During the past several years I’ve had the privilege of working with a variety of churches through their times of transition between pastors.  Typically pastoral transition ministry involves a process of closure on the previous pastor’s ministry.  This can be a painful experience lasting a good while depending on the circumstances surrounding the pastor’s resignation.  Often there is a need to resolve issues of one kind or another.  Sometimes people feel a measure of abandonment by their pastor’s sudden demise.  Often most of the congregation has felt a very close relationship with its pastor and can’t understand why it is necessary for him to move on.  Other times there are outstanding issues of offence whether real or imposed that stand in the way of progress in the church’s future progress.  In one way or another congregants often need help in making peace with the reality of the pastor’s resignation.

Of course, after a pastor resigns, the church’s ministry will continue in one form or another.  It is up to the leadership of the church, often with the help of a transition pastor to ensure that the regular ministry of the church continues in good order — that the Sunday Services are well-led, that good preaching continues, that individual pastoral care needs are looked after, and that a basic system of organization for the various ministries of the church is maintained.  Sometimes it takes awhile for the church to regain its equilibrium after sustaining the resignation of its main pastoral leader.  This challenge is even more acute when the pastor’s resignation was sudden.  And it is even more complex when this happens in a larger church.

I’ve found that it’s very important for churches to take adequate time to recalibrate before they begin the search for another pastor.  Jumping into the search process without giving proper attention to current issues in the life of the church is a little like someone jumping too quickly into a new relationship after losing a girl-friend or a spouse.  Such an action can lead to very costly conclusions in either context.  Besides, the transition time between pastors can be a great opportunity for a church to seek an objective  analysis of it’s true needs spiritually, organizationally, and culturally.  This latter category has to do with its basic values as expressed in various forms of church behaviour as well as its approach to effective ministry in its community and beyond.  In ways similar to the manner in which the churches of Revelation 2 and 3 were evaluated by Jesus regarding the nature of their true spiritual life and service so it is good for a churches today to seek the Lord for a similar kind of evaluation.  In such an endeavour the key question for a church to ask for an assessment of its current health from Jesus’ perspective.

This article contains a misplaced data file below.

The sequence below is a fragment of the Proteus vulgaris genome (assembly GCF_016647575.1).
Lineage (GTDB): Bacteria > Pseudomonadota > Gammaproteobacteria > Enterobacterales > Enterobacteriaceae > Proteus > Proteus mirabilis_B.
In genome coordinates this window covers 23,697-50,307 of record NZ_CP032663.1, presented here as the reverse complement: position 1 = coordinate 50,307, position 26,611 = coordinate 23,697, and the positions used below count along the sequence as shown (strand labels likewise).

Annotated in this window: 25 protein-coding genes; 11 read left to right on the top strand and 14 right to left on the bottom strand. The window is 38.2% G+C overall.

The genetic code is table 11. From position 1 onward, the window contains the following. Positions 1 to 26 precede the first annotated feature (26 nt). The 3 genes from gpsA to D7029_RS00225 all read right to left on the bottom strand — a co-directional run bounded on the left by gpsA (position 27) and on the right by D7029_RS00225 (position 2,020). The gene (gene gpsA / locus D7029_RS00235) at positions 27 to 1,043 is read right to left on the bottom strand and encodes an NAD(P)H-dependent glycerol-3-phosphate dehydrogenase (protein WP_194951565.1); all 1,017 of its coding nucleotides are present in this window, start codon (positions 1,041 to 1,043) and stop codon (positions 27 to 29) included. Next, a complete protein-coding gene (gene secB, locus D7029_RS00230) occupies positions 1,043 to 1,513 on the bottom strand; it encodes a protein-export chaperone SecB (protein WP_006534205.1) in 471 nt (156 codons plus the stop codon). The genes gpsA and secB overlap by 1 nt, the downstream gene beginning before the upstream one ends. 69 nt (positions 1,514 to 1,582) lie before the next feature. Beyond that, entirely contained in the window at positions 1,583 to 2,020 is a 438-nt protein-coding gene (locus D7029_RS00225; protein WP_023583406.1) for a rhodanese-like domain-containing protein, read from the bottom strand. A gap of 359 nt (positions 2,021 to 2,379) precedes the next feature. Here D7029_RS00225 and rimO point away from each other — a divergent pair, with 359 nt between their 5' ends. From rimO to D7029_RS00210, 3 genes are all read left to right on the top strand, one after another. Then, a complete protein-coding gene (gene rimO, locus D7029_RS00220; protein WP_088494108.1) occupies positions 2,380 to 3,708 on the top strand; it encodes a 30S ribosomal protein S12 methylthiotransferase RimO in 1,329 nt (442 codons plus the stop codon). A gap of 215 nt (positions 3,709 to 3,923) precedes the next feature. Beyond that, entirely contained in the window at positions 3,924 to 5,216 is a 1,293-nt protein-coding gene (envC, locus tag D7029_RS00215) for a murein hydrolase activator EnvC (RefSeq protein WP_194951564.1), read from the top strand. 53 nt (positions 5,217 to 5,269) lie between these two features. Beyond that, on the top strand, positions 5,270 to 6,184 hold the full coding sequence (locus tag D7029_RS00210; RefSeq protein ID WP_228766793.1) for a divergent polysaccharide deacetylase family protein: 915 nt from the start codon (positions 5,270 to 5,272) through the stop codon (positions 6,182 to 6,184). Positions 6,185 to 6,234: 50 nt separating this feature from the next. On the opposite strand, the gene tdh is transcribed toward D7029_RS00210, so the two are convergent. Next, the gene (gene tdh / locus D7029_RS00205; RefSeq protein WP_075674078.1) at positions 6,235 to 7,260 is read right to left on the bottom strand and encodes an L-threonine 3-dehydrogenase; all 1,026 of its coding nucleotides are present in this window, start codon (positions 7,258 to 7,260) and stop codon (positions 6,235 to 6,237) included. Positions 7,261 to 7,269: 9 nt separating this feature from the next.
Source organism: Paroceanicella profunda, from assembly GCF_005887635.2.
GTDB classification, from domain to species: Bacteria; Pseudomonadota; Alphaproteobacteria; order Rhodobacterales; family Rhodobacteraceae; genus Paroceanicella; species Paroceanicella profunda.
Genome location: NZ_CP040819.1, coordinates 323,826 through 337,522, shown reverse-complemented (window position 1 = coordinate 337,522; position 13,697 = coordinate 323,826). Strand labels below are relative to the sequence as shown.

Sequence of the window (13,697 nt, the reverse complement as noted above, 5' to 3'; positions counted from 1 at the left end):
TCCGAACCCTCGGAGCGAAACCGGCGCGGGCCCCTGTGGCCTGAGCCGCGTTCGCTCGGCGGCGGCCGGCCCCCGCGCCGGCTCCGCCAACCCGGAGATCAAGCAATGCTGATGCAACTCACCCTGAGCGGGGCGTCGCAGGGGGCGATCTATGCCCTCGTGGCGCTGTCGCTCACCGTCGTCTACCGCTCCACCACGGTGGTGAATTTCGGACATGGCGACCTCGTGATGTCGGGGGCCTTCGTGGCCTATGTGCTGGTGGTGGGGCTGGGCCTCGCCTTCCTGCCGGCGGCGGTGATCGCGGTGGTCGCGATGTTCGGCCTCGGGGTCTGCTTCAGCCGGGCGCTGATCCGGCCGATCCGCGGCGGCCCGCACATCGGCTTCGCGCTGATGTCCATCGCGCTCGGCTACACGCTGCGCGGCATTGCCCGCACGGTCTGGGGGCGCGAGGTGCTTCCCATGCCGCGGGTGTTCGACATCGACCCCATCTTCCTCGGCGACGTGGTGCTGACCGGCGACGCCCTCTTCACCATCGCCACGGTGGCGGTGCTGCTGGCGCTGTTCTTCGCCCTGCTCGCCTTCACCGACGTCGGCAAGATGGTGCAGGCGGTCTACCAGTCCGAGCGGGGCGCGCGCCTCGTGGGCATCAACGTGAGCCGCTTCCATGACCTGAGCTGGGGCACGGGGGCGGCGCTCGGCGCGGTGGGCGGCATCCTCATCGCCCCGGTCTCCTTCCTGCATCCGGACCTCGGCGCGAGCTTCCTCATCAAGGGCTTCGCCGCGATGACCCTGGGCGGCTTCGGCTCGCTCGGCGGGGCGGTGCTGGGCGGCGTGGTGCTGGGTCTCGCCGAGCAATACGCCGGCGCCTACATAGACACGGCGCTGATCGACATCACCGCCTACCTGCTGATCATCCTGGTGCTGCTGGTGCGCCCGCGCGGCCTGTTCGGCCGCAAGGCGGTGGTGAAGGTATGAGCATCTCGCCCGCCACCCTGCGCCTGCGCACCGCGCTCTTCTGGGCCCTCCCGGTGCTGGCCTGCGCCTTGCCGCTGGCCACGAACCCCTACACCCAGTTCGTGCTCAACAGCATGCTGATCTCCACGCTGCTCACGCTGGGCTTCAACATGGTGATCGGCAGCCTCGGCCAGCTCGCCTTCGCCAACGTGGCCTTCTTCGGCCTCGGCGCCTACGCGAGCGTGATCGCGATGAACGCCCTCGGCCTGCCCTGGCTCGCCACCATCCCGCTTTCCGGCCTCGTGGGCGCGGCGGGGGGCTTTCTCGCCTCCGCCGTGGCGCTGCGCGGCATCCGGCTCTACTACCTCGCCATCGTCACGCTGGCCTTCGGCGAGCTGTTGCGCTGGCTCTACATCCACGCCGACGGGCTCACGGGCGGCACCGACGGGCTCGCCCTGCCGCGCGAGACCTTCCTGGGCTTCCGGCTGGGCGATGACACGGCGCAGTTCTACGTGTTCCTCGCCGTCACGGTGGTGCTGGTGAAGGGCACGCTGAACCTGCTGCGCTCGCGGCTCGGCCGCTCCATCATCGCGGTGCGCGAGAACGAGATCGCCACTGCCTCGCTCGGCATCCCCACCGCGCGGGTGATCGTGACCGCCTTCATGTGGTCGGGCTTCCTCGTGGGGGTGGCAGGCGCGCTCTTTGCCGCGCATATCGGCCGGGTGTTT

This is one way to describe the nature of a transition pastor’s ministry.  It is his responsibility to help a church receive an adequate spiritual and personality assessment of what its life and ministry is really like in line with what God, the Spirit, really thinks.  Often, I find, a church needs to be renewed in its hope that it can once again, or in a whole new way, experience the grace of God to be much more fruitful than it has been in the past.  It needs to take time to get its eyes back on the nature of God and His plan through His Son to be the redemptive force He has planned for it to be.  During times of transition, churches need new reminders about the nature of the Gospel and how Jesus is committed to building His Church through it.

Furthermore, churches need to be renewed in their vision for the need of the world from God’s perspective.  Its members need to see the crucial role God has for them to fill in helping their near friends and neighbours come to find life in Jesus Christ.  They need to be prepared to evaluate how they think about the people around them — whether in judgment or with compassion and real care.   Christians need to consider the degree to which their lives reflect a sense of carelessness, self-centeredness and even prejudice. They need to take a close look at the obstacles within their own spiritual community to fruitfulness for God.  Another key factor is the need for Christians to consider the nature of true spirituality and whether they are experiencing this in the way that God intended.

Though not exhaustive by any means, these are some of the elements of renewal that are essential to a new era of fruitfulness for a church that it can begin to consider, perhaps more objectively, in a time of transition between pastors.   Properly considered and engaged, transitions for churches between pastors are great opportunities for wonderful seasons of renewal.

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